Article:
by Richard van Pelt, WWI Correspondent
An editorial in the Statesman addresses how nationalism and jingoism have begun to infect public opinion:
London has boycotted German music, along with Muenchner beer and Rhine wine. Germany retaliates by banning Scotch whiskey and English drama. As Wagner, Back and Beethoven are kicked out of London concert halls, Leipzig burns a British exhibit of rare Shakespeare editions.
It hardly looks fair, at this distance, to bring Shakespeare, Wagner, et. al. into the war. Authors, composers, painters and such folk have always been regarded as non-combatants, particularly if they have been dead a long time. Undoubtedly William Shakespeare, if he could be reached by the correspondents, would explain that he is thoroughly neutral, and that any natural pro-English sentiment he might have was balanced by the knowledge that Germany had kept his masterpieces alive through enthusiastic admiration and performance of them when England’s dramatic taste had sunk to cheap farces.
Somehow when nations that are contending for civilization and human rights invade the realm of art, they are not convincing.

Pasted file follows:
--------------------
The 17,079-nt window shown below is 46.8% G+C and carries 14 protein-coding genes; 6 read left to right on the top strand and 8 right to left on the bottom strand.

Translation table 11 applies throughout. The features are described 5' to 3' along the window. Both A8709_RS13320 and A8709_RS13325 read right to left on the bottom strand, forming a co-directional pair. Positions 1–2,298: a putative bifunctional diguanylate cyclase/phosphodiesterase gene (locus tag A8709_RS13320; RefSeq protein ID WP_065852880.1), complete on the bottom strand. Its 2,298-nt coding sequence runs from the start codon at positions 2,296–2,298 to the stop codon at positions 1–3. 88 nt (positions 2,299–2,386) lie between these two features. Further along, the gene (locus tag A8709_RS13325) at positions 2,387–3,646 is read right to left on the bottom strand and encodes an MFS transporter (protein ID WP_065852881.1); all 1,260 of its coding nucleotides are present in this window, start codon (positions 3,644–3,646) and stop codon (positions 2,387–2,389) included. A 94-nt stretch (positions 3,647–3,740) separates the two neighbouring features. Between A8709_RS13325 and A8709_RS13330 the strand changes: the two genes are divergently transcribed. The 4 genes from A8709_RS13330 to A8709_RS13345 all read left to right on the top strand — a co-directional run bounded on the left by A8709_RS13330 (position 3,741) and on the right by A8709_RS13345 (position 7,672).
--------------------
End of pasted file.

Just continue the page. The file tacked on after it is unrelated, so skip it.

On the economic impact of the war, the editor notes in “The Farmer’s Opportunity:”
Agriculture has come into honor and profit again, and seems destined to hold the proud place it now occupies.
The American farmer’s upward curve of prosperity has culminated in this year’s big crops marketable at war prices. And the indications are that the farmer is “king” not merely for a season. The war may be long and the outlook promises no abatement of high rates. Even if the millions of soldiers return to their customary work next spring, foreign crops will be curtailed by lack of horses, cattle, farming equipment, seed and capital. It may be hers before the European grain fields yield their normal production. The laborers, too, will be fewer, because of the killed and crippled, and the peasants drafted into industrial occupations to repair the vast waste of manufactured products wrought by war.
“. . .